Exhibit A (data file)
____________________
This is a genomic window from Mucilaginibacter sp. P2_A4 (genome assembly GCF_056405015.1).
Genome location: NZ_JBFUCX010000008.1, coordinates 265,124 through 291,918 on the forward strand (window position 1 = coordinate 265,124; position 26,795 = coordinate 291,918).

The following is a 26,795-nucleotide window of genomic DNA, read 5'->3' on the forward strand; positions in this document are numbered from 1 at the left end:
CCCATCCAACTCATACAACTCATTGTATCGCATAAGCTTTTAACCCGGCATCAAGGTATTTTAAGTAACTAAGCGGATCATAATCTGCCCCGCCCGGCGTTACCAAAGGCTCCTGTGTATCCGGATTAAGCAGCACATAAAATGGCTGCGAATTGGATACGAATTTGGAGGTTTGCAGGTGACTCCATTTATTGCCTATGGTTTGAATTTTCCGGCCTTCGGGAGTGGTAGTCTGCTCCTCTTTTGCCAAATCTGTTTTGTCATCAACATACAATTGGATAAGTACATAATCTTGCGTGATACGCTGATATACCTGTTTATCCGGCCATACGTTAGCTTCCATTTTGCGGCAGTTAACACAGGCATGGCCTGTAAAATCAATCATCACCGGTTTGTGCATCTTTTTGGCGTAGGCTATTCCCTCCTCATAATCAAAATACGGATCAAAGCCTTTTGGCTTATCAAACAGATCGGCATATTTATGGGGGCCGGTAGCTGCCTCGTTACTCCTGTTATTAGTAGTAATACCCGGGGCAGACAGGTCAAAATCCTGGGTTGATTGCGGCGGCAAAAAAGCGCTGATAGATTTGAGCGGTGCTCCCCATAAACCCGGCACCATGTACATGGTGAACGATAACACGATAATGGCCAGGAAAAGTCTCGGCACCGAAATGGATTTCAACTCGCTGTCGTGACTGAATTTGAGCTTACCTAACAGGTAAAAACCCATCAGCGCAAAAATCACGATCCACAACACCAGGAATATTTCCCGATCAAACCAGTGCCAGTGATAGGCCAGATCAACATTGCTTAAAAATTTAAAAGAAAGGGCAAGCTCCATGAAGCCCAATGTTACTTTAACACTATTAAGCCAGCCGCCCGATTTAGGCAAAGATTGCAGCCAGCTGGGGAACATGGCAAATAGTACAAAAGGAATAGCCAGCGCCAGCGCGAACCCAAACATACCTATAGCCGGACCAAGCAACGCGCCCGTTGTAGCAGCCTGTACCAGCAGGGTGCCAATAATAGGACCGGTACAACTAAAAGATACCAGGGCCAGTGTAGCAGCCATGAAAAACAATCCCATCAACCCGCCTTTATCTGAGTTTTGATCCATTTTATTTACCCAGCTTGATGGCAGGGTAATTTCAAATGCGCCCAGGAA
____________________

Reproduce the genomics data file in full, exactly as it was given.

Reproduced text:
This is a genomic window from Mucilaginibacter sp. P2_A4 (genome assembly GCF_056405015.1).
Genome location: NZ_JBFUCX010000008.1, coordinates 265,124 through 291,918 on the forward strand (window position 1 = coordinate 265,124; position 26,795 = coordinate 291,918).

The following is a 26,795-nucleotide window of genomic DNA, read 5'->3' on the forward strand; positions in this document are numbered from 1 at the left end:
CCCATCCAACTCATACAACTCATTGTATCGCATAAGCTTTTAACCCGGCATCAAGGTATTTTAAGTAACTAAGCGGATCATAATCTGCCCCGCCCGGCGTTACCAAAGGCTCCTGTGTATCCGGATTAAGCAGCACATAAAATGGCTGCGAATTGGATACGAATTTGGAGGTTTGCAGGTGACTCCATTTATTGCCTATGGTTTGAATTTTCCGGCCTTCGGGAGTGGTAGTCTGCTCCTCTTTTGCCAAATCTGTTTTGTCATCAACATACAATTGGATAAGTACATAATCTTGCGTGATACGCTGATATACCTGTTTATCCGGCCATACGTTAGCTTCCATTTTGCGGCAGTTAACACAGGCATGGCCTGTAAAATCAATCATCACCGGTTTGTGCATCTTTTTGGCGTAGGCTATTCCCTCCTCATAATCAAAATACGGATCAAAGCCTTTTGGCTTATCAAACAGATCGGCATATTTATGGGGGCCGGTAGCTGCCTCGTTACTCCTGTTATTAGTAGTAATACCCGGGGCAGACAGGTCAAAATCCTGGGTTGATTGCGGCGGCAAAAAAGCGCTGATAGATTTGAGCGGTGCTCCCCATAAACCCGGCACCATGTACATGGTGAACGATAACACGATAATGGCCAGGAAAAGTCTCGGCACCGAAATGGATTTCAACTCGCTGTCGTGACTGAATTTGAGCTTACCTAACAGGTAAAAACCCATCAGCGCAAAAATCACGATCCACAACACCAGGAATATTTCCCGATCAAACCAGTGCCAGTGATAGGCCAGATCAACATTGCTTAAAAATTTAAAAGAAAGGGCAAGCTCCATGAAGCCCAATGTTACTTTAACACTATTAAGCCAGCCGCCCGATTTAGGCAAAGATTGCAGCCAGCTGGGGAACATGGCAAATAGTACAAAAGGAATAGCCAGCGCCAGCGCGAACCCAAACATACCTATAGCCGGACCAAGCAACGCGCCCGTTGTAGCAGCCTGTACCAGCAGGGTGCCAATAATAGGACCGGTACAACTAAAAGATACCAGGGCCAGTGTAGCAGCCATGAAAAACAATCCCATCAACCCGCCTTTATCTGAGTTTTGATCCATTTTATTTACCCAGCTTGATGGCAGGGTAATTTCAAATGCGCCCAGGAA